Review Summary: It's pretty and all, but "The Shade of Poison Trees" is still pretty much just another Dashboard album.
Anyone who tries to deny liking “Screaming Infidelities” is lying. I’ve said it before and will continue to say it, because that was a killer single that put Chris Carrabba, former head of Further Seems Forever and currently Dashboard Confessional, on the map. The Places You Have Come to Fear the Most
is some of the best acoustic pop of the century, particularly that people actually like. Then a few albums later, Carrabba decided to take the acoustic act and expand it to a full band, and people begin to cringe a little bit. His last album in said format, Dusk and Summer
, was a slight disappointment, still showcasing his excellent songwriting but suffering from a lack of energy.
Going back to the acoustic formula that made him famous, Chris Carrabba has steered Dashboard back into the acoustic pop realm with The Shade of Poison Trees
. While there are still some songs that feature the full band, and for the most part you’ll at least find the rhythm section in a song, the focus is fully back on Carrabba and his guitar, which as any Dashboard fan will tell you is where it belongs. So, wait, why is The Shade of Poison Trees
still not any better than their last few albums?
To put it simply, Chris Carrabba just cant make an album anymore. Everything here is pristine, pretty, and quite enjoyable to listen to. He always keeps the lyrics close to his heart and generally toeing the line in just the right direction between sappy and genuinely heartfelt. He uses his falsetto more than ever before, but that isn’t a bad thing and while old fans may be put off, it is really one of the higher points. So just what is wrong with an album that seemingly does everything right? Well, he really only wrote like 3 or 4 songs.
The album is just downright repetitive. Moreso on the non-acoustic tracks, its easy to have songs blend in with each other. The same raises in pitch, the same song progressions, the same cool little guitar licks, the same vocal techniques, the same topics about love, estrangement and betrayal that he’s been talking about since 2000, and well, he might use his falsetto a little too much. There’s nothing wrong with his formula, and individually there isn’t a bad song here to speak of. Then again, its really hard to pick out songs that stand out. “The Shade of Poison Trees” stands out because of an almost ethereal backdrop, and “Keep Watch for the Mines” is a little more accusatory than most songs on here, which is refreshing. But the only real standout is “Little Bombs”, a highly energetic song that actually sounds like he still has the conviction he had on The Swiss Army Romance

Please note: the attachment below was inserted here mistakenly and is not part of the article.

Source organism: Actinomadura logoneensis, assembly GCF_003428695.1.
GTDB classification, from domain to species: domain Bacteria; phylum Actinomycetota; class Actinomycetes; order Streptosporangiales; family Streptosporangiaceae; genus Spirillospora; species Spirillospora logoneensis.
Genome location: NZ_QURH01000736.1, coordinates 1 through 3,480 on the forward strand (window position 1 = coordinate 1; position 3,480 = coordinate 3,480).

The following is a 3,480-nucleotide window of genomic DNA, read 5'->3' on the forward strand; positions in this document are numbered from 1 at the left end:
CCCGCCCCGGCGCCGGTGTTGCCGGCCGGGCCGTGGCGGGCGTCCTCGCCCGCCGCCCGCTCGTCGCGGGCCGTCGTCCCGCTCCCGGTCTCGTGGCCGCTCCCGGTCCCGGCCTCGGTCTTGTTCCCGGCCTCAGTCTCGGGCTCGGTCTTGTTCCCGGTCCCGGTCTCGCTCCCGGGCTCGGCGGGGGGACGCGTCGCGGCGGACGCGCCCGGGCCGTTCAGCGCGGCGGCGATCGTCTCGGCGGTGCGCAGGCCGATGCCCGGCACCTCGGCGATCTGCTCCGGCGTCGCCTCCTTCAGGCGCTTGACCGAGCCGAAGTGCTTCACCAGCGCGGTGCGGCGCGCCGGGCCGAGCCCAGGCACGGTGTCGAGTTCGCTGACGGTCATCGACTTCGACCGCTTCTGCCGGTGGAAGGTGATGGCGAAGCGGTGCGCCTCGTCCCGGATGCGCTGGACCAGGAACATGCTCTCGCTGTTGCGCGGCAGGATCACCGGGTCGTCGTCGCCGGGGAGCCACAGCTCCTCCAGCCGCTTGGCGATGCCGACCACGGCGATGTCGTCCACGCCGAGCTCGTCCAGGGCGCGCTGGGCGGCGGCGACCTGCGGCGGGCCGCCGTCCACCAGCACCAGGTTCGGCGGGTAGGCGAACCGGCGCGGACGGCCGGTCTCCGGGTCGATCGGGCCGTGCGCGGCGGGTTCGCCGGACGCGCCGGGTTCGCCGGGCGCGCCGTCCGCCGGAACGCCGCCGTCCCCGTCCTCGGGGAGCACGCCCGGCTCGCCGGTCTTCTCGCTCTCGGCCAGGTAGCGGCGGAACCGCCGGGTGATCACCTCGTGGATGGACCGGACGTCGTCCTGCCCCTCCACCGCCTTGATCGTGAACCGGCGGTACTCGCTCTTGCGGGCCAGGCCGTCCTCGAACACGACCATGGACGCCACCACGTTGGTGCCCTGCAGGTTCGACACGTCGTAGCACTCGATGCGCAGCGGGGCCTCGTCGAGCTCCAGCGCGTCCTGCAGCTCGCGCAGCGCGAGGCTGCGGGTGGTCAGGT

and The Places You Have Come to Fear the Most
All in all, The Shade of Poison Trees
is a slight improvement over last years Dusk and Summer
. The improvement comes from the moments where Carrabba returns to acoustic form, with the full band songs still disappointing slightly. Its hard to dislike anything here, but unfortunately its also hard to find anything memorable. As usual, dashboard puts out an album with a couple of very good songs, and a bunch of passable filler. Recommended for fans, but still has nothing on what Dashboard used to put out.